By Pelin Yavuz
NATO Secretary General Anders Fogh Rasmussen was interviewed regarding the NATO mission in Afghanistan at the beginning of this week. In his speech, he stated that NATO forces will not withdraw before 2014 and NATO will not forgo its strategy in the region despite casualties.
The Secretary General also touched upon the recent questions about the ongoing conflict in Syria. After Turkish Prime Minister Recep Tayyip Erdoğan brought a call for a buffer zone for Syrian refugees to the agenda, some opponents stated their arguments last week. 18th U.S. Chairman of the Joint Chiefs of Staff General Martin E. Dempsey attracted the attention of the international community with his declaration in which he emphasized that Turkey wanted NATO to take an initiative in the buffer zone.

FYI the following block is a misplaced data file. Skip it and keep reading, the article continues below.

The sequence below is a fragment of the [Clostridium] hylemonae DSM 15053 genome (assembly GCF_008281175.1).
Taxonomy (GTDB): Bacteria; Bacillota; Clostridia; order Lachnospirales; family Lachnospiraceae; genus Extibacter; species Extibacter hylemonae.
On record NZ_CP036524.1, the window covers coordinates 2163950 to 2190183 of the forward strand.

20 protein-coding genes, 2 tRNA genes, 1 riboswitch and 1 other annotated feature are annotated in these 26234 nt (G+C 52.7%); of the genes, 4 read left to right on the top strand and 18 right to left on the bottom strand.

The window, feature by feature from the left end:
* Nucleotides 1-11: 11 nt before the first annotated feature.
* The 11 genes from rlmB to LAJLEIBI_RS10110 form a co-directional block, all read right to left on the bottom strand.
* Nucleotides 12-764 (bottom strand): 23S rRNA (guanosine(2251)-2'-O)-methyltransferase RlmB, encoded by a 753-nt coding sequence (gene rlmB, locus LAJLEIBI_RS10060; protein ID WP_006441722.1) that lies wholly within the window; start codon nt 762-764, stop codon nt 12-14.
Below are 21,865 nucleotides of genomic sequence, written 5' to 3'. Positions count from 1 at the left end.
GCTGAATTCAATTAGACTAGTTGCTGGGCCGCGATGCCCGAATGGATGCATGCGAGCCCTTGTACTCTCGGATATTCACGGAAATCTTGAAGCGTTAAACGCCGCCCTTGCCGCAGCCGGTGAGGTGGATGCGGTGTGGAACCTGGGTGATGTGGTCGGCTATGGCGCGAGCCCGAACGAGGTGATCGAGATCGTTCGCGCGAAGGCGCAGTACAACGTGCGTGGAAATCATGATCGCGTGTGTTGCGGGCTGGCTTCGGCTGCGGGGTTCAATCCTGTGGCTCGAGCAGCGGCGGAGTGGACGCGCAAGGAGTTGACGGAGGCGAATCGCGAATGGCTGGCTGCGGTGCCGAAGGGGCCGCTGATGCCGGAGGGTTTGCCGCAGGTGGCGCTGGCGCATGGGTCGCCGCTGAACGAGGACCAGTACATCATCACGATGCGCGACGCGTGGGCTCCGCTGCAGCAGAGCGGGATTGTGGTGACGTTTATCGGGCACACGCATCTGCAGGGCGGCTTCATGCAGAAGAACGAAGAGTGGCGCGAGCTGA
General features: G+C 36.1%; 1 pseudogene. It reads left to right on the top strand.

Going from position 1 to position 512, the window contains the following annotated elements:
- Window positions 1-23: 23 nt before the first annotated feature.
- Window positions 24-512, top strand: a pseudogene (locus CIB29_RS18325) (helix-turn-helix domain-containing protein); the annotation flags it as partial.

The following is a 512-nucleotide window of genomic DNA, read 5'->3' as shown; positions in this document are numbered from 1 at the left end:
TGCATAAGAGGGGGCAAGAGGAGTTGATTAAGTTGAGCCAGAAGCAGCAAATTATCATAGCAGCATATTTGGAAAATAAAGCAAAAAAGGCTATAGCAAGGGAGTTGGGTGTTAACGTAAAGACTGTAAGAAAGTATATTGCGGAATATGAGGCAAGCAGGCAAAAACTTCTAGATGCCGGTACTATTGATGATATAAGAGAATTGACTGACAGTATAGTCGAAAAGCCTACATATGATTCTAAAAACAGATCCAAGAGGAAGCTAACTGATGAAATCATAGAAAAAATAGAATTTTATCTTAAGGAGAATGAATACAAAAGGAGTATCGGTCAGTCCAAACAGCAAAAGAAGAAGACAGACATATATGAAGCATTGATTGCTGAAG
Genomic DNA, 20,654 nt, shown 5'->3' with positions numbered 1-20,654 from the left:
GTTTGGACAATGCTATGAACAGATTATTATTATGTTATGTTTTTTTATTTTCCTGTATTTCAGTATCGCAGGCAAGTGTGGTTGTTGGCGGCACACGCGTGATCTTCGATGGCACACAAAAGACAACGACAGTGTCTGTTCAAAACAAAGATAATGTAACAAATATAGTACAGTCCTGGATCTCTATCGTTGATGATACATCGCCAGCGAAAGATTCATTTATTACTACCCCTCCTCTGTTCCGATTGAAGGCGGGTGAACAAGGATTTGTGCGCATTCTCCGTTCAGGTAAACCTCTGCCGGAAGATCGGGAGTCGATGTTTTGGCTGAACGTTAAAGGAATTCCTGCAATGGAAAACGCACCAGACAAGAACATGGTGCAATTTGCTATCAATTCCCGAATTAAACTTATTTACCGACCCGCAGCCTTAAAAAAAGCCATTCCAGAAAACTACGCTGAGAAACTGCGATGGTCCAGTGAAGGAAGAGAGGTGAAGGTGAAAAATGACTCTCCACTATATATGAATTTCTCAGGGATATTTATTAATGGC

In this context, referring to Turkey’s demand for the zone, Rasmussen declared that NATO had no plan for any military intervention in Syria but that the situation is being monitored carefully because Turkey, a neighbor of Syria, is a NATO member. The NATO Secretary General said: “Of course, we stand ready to take all necessary steps to protect and defend Turkey as an ally within NATO.”
Rasmussen’s statements have been interpreted by different perspectives in Syria and Turkey. Syrian Information Minister Omran al-Zoubi understood Turkish Prime Minister Recep Tayyip Erdogan’s call for the zone to be an attack on the national sovereignty of Syria. At the same time, the Turkish media has perceived Rasmussen’s statements as a promise for the complete protection of Turkey in any case of conflict with Syria.